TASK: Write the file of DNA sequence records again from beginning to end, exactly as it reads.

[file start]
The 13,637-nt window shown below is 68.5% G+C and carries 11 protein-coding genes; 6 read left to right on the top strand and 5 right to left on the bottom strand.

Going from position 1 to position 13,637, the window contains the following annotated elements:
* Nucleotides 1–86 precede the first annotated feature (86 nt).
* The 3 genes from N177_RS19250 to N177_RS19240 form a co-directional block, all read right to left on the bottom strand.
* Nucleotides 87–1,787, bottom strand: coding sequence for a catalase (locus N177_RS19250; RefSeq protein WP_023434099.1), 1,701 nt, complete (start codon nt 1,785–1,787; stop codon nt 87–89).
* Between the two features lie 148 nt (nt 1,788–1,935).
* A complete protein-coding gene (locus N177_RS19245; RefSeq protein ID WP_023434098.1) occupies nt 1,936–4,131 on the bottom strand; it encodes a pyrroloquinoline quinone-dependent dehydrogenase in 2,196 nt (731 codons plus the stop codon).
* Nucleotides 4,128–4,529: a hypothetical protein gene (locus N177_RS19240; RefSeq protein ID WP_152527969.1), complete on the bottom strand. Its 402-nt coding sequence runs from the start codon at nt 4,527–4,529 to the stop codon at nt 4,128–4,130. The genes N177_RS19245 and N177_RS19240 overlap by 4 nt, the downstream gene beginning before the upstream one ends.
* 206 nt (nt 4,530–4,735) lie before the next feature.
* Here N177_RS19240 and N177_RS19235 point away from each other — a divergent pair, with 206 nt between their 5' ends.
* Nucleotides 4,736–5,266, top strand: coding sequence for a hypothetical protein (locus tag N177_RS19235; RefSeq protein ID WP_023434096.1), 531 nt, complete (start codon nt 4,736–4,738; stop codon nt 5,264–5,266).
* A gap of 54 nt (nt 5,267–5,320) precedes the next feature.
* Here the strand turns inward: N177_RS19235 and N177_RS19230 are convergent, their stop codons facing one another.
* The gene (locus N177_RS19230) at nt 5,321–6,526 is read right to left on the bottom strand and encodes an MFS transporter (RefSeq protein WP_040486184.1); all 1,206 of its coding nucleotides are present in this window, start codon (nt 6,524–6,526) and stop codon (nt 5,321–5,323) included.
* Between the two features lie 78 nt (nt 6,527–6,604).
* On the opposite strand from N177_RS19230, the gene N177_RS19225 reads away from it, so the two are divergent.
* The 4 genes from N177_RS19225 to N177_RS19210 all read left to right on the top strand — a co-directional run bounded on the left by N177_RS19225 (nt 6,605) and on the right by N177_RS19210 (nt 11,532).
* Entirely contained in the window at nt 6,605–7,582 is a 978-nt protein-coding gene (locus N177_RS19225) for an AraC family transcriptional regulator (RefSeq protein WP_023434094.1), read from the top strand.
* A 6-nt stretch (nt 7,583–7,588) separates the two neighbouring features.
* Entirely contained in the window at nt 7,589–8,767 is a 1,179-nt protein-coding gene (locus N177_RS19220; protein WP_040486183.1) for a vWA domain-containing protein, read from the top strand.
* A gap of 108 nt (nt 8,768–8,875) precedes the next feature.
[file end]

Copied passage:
The 13,637-nt window shown below is 68.5% G+C and carries 11 protein-coding genes; 6 read left to right on the top strand and 5 right to left on the bottom strand.

Going from position 1 to position 13,637, the window contains the following annotated elements:
* Nucleotides 1–86 precede the first annotated feature (86 nt).
* The 3 genes from N177_RS19250 to N177_RS19240 form a co-directional block, all read right to left on the bottom strand.
* Nucleotides 87–1,787, bottom strand: coding sequence for a catalase (locus N177_RS19250; RefSeq protein WP_023434099.1), 1,701 nt, complete (start codon nt 1,785–1,787; stop codon nt 87–89).
* Between the two features lie 148 nt (nt 1,788–1,935).
* A complete protein-coding gene (locus N177_RS19245; RefSeq protein ID WP_023434098.1) occupies nt 1,936–4,131 on the bottom strand; it encodes a pyrroloquinoline quinone-dependent dehydrogenase in 2,196 nt (731 codons plus the stop codon).
* Nucleotides 4,128–4,529: a hypothetical protein gene (locus N177_RS19240; RefSeq protein ID WP_152527969.1), complete on the bottom strand. Its 402-nt coding sequence runs from the start codon at nt 4,527–4,529 to the stop codon at nt 4,128–4,130. The genes N177_RS19245 and N177_RS19240 overlap by 4 nt, the downstream gene beginning before the upstream one ends.
* 206 nt (nt 4,530–4,735) lie before the next feature.
* Here N177_RS19240 and N177_RS19235 point away from each other — a divergent pair, with 206 nt between their 5' ends.
* Nucleotides 4,736–5,266, top strand: coding sequence for a hypothetical protein (locus tag N177_RS19235; RefSeq protein ID WP_023434096.1), 531 nt, complete (start codon nt 4,736–4,738; stop codon nt 5,264–5,266).
* A gap of 54 nt (nt 5,267–5,320) precedes the next feature.
* Here the strand turns inward: N177_RS19235 and N177_RS19230 are convergent, their stop codons facing one another.
* The gene (locus N177_RS19230) at nt 5,321–6,526 is read right to left on the bottom strand and encodes an MFS transporter (RefSeq protein WP_040486184.1); all 1,206 of its coding nucleotides are present in this window, start codon (nt 6,524–6,526) and stop codon (nt 5,321–5,323) included.
* Between the two features lie 78 nt (nt 6,527–6,604).
* On the opposite strand from N177_RS19230, the gene N177_RS19225 reads away from it, so the two are divergent.
* The 4 genes from N177_RS19225 to N177_RS19210 all read left to right on the top strand — a co-directional run bounded on the left by N177_RS19225 (nt 6,605) and on the right by N177_RS19210 (nt 11,532).
* Entirely contained in the window at nt 6,605–7,582 is a 978-nt protein-coding gene (locus N177_RS19225) for an AraC family transcriptional regulator (RefSeq protein WP_023434094.1), read from the top strand.
* A 6-nt stretch (nt 7,583–7,588) separates the two neighbouring features.
* Entirely contained in the window at nt 7,589–8,767 is a 1,179-nt protein-coding gene (locus N177_RS19220; protein WP_040486183.1) for a vWA domain-containing protein, read from the top strand.
* A gap of 108 nt (nt 8,768–8,875) precedes the next feature.